Have a Longer Day: An Experiment in Making Time
A blog post titled How to Have a 36 Hour Day has inspired me to gain more functional time in a given day. That is, how can I turn my current 24 hours into something more? How can I get more from my 24 hours a day? That's the focus of a little experiment I'm going to do.
1. Make time
What I am hoping to do is to try and find ways to make time by cutting the fat from some areas of my life and becoming more efficient or effective in others.
2. Employ periodization
This experiment is also part of what I mentioned in When Training Principles Become Life Principals, as I am going to tackle it using periodization and some of the same methods that I would use for multisport training.
A starting point
How to Have a 36 Hour Day provides a some interesting ideas as to how a person can get more hours from a 24 hour day. Here's a recap of the advice given there by author Jon (A lot of these are YMMV ideas: your mileage may vary, as some may work for you and some not):
- Optimize Your Sleep
- Optimize Your Diet
- Multi Task
- Get Organized
- Improve Your Typing Speed
- Improve Your Reading Speed
- Learn Out Loud
- Use Software To Your Advantage
- Cut Your TV Time in Half
- Get Help from Others
An Experiment in Making Time Using Periodization
Generally speaking, the early phases in a Periodization training cycle work on general facets of what is being trained. As you progress in your training cycles you get more specific with your training, working on finer details or a specific target.
From the list above, there are some obvious things that a person could do straight away to get big time benefits and increase productivity: cutting TV time in half, and Learning Out Loud (using audiotapes/cds/mp3s rather than books) will immediately gain time and get more done with little effort.
Conversely, learning to type might be considered more specific: improving a specific facet of something you do to reap what for most would be a minimal but rewarding benefit.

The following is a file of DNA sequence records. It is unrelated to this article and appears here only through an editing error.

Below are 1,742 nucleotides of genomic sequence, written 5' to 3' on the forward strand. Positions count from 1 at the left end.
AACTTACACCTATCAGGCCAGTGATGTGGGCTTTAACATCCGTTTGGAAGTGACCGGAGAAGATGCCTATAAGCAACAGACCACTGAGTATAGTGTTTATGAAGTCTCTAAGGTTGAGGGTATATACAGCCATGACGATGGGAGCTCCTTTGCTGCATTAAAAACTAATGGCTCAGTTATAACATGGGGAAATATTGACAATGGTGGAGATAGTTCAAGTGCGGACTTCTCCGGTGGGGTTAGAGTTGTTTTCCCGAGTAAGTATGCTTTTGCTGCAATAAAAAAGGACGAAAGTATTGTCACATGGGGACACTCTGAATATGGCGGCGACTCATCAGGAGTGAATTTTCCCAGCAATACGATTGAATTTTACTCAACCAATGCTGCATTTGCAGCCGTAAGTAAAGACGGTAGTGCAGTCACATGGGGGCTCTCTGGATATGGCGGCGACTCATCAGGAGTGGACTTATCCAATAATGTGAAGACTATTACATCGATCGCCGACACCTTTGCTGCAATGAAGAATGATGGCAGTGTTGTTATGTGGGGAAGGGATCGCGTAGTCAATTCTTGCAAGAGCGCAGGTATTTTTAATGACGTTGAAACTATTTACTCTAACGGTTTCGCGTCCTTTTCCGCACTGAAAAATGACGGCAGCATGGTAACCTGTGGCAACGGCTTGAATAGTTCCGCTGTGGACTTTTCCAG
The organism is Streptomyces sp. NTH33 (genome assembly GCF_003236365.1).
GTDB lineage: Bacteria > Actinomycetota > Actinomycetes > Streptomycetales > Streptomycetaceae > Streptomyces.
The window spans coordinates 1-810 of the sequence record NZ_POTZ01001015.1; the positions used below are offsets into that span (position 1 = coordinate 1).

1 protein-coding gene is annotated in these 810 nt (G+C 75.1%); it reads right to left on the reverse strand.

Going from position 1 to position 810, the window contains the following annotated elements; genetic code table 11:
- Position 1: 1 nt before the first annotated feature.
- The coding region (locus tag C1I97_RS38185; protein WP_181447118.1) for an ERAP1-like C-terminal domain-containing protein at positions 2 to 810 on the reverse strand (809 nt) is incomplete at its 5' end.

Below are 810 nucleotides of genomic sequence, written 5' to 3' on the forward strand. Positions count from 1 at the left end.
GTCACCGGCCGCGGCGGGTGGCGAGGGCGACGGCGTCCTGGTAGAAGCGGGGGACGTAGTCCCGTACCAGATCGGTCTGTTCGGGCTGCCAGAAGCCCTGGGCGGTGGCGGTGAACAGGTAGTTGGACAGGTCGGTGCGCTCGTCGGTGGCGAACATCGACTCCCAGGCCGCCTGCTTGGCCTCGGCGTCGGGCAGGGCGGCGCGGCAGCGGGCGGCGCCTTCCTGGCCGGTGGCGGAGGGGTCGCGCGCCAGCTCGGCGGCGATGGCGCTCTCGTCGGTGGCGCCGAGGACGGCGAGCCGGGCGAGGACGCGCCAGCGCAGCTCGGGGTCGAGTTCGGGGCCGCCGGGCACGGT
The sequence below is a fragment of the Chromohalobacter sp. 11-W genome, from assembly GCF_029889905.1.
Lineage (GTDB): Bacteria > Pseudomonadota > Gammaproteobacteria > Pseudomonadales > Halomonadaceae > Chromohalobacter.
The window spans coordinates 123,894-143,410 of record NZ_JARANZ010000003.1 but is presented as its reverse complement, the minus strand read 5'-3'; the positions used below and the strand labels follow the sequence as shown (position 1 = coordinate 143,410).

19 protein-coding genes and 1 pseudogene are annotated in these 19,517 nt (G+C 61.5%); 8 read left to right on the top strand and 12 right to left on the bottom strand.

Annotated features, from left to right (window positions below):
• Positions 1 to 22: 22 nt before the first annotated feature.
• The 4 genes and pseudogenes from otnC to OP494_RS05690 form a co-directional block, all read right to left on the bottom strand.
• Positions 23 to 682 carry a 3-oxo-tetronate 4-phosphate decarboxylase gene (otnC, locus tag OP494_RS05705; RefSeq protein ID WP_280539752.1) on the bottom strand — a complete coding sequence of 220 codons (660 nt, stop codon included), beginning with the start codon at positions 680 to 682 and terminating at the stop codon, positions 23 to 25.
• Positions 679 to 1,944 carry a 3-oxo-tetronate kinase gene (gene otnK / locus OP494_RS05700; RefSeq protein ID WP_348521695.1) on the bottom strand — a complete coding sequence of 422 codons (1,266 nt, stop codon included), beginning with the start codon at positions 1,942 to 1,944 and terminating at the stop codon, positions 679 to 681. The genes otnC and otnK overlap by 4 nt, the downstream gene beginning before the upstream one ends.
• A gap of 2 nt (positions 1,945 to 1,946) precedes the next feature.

I have taken two steps this week to try and work on some general facets of making more time in my life:
- Optimizing sleep
- Changing the way I communicate with co-workers and friends to try and gain more time to focus on the work at hand that I face every day.
Constraining communication to gain freedom
Expect more on #1 in a later post, but #2 was simple. Last week I found that I would go hours just communicating with people. So I decided to set some basic rules about when and how I would be available to my co-workers and friends. For example:
- Setting specific times that I check my e-mail during the day. As my co-workers know when I'm checking, they'll know when to expect a reply, and I've instructed them with a way to get in touch if it's urgent.
- I've began to use a free chat account at Campfire to virtually meet with colleagues if we need to do some quick back and forth to get thru some snags.
- I have enabled Skype Voicemail which allows people to leave me a voice message if they need to talk.
I'm hoping that by setting some constraints on when and how I'll communicate, I'll gain some time and freedom to work!
(updated) Further Reading
After publishing this post I came across Study: Brits blow 2hrs/day on inefficient tech communication over at 43 folders, where Merlin Mann links up an article that states:
Two hours, 10 minutes was the amount that people wasted each day at work on average, of which one hour 38 minutes was due to communication technologies not being used to good effect.
That is a lot of time, and it is precisely the kind of time I am looking to free up by changing the way that I communicate as outlined above.